Insurance and Education & Workforce Development and Environment

EYE ON THE PIE: Brothers set example for today's execs

July 25, 2005

Most of us know the fabled heroes of Bean Town. They include the Adams cousins (John and Sam). Paul Revere. The Kennedy brothers (John, Robert and Edward). Ted Williams, Carl Yazstremski, Bobby Orr, Bob Cousey, Bill Russell, Larry Bird and Tom Brady.

Yet Boston's most significant business heroes are not well-known today, at a time when their example could be most useful. Two brothers, Edward and Lincoln Filene, inherited their father's department store in 1890. They spent the rest of their years creating an institution dedicated to improving the lives of their employees, their customers and their community.

The Filene brothers sought innovation in merchandizing techniques and in employee relations. They introduced the bargain basement to sell merchandise at lower prices. They established minimum wages for women. They developed employeewelfare plans and paid for winter vacations for their workers. They provided profitsharing for employees, developed health clinics and insurance programs, and opened an employee credit union.

Filene's department store offered employee discounts long before the auto companies thought of it. They were among the first to offer retail workers a five-day, 40-hour week. They helped pioneer workman's compensation laws in Massachusetts. They funded one of the first educational TV stations, now Boston's famous WGBH.

The Filene brothers believed in research. Edward established the Twentieth Century Fund to investigate social and economic issues. Lincoln sponsored research to improve retail efficiency, lower consumer prices, and develop scientific management techniques.

These business leaders built a multimillion-dollar empire while advancing the idea that workers should be paid "buying" wages, not the near-subsistence "living" wage advocated today. They saw the future of capitalism as dependent on the ability of workers to enjoy strong purchasing power. This would, in their view, avert economic recessions and social turmoil.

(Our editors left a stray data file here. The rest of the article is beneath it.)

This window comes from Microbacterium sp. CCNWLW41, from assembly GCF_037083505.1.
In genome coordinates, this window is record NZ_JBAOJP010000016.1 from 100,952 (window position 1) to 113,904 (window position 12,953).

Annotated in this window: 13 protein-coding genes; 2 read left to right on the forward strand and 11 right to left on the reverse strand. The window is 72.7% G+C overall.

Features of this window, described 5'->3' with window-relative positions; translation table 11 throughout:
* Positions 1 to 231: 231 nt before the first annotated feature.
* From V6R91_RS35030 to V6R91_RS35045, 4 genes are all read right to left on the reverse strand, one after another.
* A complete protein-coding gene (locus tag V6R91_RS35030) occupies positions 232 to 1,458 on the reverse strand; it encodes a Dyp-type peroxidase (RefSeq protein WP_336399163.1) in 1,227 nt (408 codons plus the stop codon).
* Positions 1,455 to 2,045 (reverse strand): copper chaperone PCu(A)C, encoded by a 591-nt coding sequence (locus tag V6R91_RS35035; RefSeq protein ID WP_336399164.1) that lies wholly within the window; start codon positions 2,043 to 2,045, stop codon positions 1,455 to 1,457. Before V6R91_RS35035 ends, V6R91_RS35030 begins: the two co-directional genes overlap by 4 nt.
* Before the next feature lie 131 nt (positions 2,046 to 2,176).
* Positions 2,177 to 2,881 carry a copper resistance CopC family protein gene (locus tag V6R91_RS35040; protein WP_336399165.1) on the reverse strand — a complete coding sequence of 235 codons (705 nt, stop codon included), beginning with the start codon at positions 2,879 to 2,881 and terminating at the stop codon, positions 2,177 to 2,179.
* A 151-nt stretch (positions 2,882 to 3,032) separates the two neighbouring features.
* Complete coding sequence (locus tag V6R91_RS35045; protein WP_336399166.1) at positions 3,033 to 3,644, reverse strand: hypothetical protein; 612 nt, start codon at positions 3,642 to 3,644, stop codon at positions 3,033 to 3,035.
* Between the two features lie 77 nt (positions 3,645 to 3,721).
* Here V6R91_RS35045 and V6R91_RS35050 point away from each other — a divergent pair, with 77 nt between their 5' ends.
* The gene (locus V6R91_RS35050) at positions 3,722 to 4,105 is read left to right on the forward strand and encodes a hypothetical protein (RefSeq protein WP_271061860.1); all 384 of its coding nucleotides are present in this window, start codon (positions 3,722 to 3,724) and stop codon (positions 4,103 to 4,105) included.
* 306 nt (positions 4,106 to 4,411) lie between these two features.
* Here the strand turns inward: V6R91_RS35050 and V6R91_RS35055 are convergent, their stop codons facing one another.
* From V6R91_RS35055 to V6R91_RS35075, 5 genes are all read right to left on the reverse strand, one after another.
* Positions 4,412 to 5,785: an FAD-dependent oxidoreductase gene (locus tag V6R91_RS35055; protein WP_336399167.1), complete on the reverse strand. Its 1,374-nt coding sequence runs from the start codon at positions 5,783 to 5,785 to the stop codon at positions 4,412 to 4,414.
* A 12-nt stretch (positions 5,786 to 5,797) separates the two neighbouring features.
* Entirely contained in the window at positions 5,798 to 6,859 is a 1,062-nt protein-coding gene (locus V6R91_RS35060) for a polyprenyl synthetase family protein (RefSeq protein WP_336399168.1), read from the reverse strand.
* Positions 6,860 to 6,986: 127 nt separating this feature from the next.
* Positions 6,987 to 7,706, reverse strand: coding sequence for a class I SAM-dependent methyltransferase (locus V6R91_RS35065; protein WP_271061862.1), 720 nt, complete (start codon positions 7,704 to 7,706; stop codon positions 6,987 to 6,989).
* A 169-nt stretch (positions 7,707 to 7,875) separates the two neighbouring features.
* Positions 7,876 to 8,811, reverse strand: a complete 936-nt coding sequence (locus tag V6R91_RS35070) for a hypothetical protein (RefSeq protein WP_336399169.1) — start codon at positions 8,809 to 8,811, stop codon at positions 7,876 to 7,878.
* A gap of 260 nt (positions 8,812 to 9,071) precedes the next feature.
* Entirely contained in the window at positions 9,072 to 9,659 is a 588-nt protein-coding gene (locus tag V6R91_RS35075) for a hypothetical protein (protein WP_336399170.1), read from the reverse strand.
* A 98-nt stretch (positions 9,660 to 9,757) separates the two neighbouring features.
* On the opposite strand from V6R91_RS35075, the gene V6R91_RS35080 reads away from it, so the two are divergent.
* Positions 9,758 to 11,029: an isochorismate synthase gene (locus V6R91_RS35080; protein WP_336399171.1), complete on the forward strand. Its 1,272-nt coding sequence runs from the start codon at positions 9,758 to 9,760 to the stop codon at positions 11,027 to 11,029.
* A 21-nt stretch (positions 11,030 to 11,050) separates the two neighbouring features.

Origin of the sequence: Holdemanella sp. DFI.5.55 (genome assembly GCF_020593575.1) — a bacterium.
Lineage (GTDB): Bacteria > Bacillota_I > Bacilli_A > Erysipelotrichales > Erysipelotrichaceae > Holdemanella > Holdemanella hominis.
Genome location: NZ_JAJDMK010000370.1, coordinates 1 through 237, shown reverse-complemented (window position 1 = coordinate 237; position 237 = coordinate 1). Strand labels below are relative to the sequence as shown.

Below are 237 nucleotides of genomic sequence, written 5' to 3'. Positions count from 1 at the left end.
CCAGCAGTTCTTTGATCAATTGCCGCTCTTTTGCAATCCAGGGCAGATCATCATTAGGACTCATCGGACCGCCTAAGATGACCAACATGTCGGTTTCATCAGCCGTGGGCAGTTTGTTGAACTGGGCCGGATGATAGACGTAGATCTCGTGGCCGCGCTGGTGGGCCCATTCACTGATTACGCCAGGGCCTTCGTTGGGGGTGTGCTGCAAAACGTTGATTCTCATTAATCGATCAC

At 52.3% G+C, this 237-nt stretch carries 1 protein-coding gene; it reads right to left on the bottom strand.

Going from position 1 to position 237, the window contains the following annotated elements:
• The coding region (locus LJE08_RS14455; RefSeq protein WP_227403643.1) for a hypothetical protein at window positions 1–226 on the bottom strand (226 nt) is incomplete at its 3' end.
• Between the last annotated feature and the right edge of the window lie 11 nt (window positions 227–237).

Compare Edward and Lincoln Filene to today's leaders of commerce. How many of the overpaid executives in business today have any social philosophy behind their actions? They seem more like automatons seeking to drive up profits and stock prices rather than serve the public good.

Many Americans are outraged at the salaries, bonuses, stock options and perks of CEOs. We should be outraged more by the lack of concern for their workers, suppliers, customers and communities. Some would call this indifference the result of greed, the desire for personal gain. It would be more appropriate to label it ignorance of any moral code for the conduct of business.

Today, politicians and pundits are battling over issues they claim stem from religious values. Where is the discourse on the expression of such values in the business world?

Many would tell you and me how to live our private lives, but they are not willing to examine the public behavior of corporate America. Abortion is held to be a sin while killing the environment is excused as a cost of doing business. Social responsibility is considered a left-wing concept where, in truth, it should be a vital aspect of liberal and conservative thought.

Waving the Bible or Koran, too, many would overturn our civil liberties and create a theocracy to satisfy their limited views of divine intention. But they forget the responsibility of charity, mercy and good deeds imposed on the faithful by their own religions.

The Filene brothers set an example for business leaders that should be studied and emulated by those in positions of corporate power today. Their philosophy would serve us all in these times of conflict over values.



Marcus taught economics more than 30 years at Indiana University and is the former director of IU's Business Research Center. His column appears weekly. To comment on this column, go to IBJ Forum at www.ibj.comor send e-mail to mmarcus@ibj.com.
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